- Donald Trump won big, and Ted Cruz captured zero delegates
- Hillary Clinton got the major victory she had been seeking
Trump used his dominating victory as an opportunity to make his case that the only way he'll be denied the Republican nomination is if the game is rigged.
Clinton reveled in her win, which broke Bernie Sanders' string of successes in the West and Midwest.
The victories pushed both candidates much closer to their parties' nominations, leaving their opponents no room for error if either is to be stopped.
Here are five takeaways from New York's primary:
New York's Trump state of mind
New York truly is Trump territory.
The Queens-born businessman put weeks of negative headlines -- from staff changes to delegate losses to abortion flip-flops -- behind him by crushing Ted Cruz and John Kasich in his home state. Exit polls also show New York Republicans believe Trump is the candidate with the best chance to defeat Clinton in the fall.
On stage at Trump Tower, the Republican front-runner surrounded himself with some of his high-profile business friends to cap what he called "an amazing week."
And he set up the Republican contest as one that would have to be taken from him -- unfairly.
"We don't have much of a race anymore, based on what I'm seeing on television," Trump said. "Senator Cruz is just about mathematically eliminated."
Trump, facing a Cruz campaign adept at the inside baseball of delegate-counting, on Tuesday accused the Republican Party of trying to "take the election away" from him. He touted the delegates he would capture in New York, emphasizing he won them in a primary election where voters went to the polls -- an un-subtle dig at Cruz, who has done better in caucuses or party conventions. "The people aren't going to stand for it. It's a crooked system. It's a system that's rigged," Trump told the cheering crowd at Trump Tower.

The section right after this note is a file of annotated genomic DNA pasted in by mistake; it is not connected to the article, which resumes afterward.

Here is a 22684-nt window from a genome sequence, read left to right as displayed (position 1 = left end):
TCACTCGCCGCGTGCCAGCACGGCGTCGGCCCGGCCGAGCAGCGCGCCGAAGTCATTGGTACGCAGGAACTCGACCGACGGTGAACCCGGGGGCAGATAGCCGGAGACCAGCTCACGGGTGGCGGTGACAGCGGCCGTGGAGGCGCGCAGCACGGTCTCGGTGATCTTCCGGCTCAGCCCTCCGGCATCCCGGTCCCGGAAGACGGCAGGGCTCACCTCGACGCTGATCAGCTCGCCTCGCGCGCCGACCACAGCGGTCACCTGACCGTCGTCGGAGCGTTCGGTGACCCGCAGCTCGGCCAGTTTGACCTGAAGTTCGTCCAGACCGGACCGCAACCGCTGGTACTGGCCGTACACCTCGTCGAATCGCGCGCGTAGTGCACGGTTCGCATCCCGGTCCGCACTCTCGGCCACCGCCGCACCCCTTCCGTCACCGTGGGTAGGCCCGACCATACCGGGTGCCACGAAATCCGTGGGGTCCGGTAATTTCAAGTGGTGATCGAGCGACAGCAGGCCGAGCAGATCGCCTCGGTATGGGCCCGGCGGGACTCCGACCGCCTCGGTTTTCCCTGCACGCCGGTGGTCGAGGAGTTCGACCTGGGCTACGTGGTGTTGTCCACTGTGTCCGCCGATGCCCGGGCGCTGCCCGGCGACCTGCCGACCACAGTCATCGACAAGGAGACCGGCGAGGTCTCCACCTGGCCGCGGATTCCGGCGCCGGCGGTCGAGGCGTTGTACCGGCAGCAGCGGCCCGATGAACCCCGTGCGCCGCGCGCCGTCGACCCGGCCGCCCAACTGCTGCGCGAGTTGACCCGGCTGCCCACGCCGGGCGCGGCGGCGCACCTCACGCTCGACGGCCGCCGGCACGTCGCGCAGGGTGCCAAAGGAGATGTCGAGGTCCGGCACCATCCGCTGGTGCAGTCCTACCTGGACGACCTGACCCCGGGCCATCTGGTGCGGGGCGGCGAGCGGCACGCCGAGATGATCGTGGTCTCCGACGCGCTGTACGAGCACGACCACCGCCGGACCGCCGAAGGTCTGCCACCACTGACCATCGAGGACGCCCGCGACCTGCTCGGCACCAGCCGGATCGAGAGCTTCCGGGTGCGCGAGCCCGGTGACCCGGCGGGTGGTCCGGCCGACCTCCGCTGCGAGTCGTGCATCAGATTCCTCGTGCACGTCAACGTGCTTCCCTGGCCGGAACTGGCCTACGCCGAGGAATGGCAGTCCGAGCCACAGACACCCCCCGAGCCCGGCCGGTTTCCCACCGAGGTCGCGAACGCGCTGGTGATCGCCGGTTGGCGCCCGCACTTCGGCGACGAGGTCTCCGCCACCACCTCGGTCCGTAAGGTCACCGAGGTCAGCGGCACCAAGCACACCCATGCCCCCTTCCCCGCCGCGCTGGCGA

The good news for Trump shouldn't stop. April 26 -- the next Super Tuesday — features Maryland, Pennsylvania and other northeastern states that should also be friendly to the front-runner.
Clinton gets the resounding win she wanted
It's a sure sign that Clinton is expecting to celebrate when her campaign announces she'll deliver a speech on the night of a big election.
"This one," Clinton told supporters," is personal."
It's also a win that makes it much harder for Sanders to ever catch Clinton. In a nod to his supporters, whom Clinton would need if she wins the nomination, Clinton said at her victory party: "To all the people who supported Senator Sanders, I believe there is much more that unites us than divides us."
Her commanding victory helped Clinton build on her pledged delegate lead, and it denied Sanders a win that could have changed the dynamics of the Democratic race.
Now, Clinton needs to follow it up with more victories, instead of the speed bumps that have followed big wins in the past, such as Michigan after Super Tuesday.
New York demonstrated once again why Sanders can't seem to catch up. Exit polls showed Clinton performed better than usual among voters ages 30-49 (though Sanders trounced her again with those 18-29), and kept her advantages among minorities, women and older voters. Sanders, meanwhile, still outperformed Clinton with younger voters, men and whites.
Those advantages have been enough for Clinton so far -- and they don't bode well for Sanders in states like New Jersey and California, where he'd need to crush Clinton to have any chance of catching her in pledged delegates.
Bernie sings the blues
Sanders hoped he'd win New York. In fact, as a pro-Clinton group gleefully pointed out Tuesday, he'd said at least 27 times that he expected to win. For two weeks he'd practically moved back to his hometown of Brooklyn.
But Sanders lost big. He congratulated Clinton for her win, but he also was quick to blame the system. New York's primary is closed -- which means only registered Democrats can participate, limiting Sanders' ability to turn out the many independent voters who have helped him win other states.
The closed primary, Sanders said Tuesday evening in Pennsylvania as the crowd booed New York's laws, is "wrong."
"That has got to change in future elections," he said.
Sanders, though, will face the same problem next Tuesday, when Pennsylvania, Maryland, Connecticut, Delaware and Rhode Island vote. Of those five states, only Rhode Island allows independents to vote in the Democratic primary.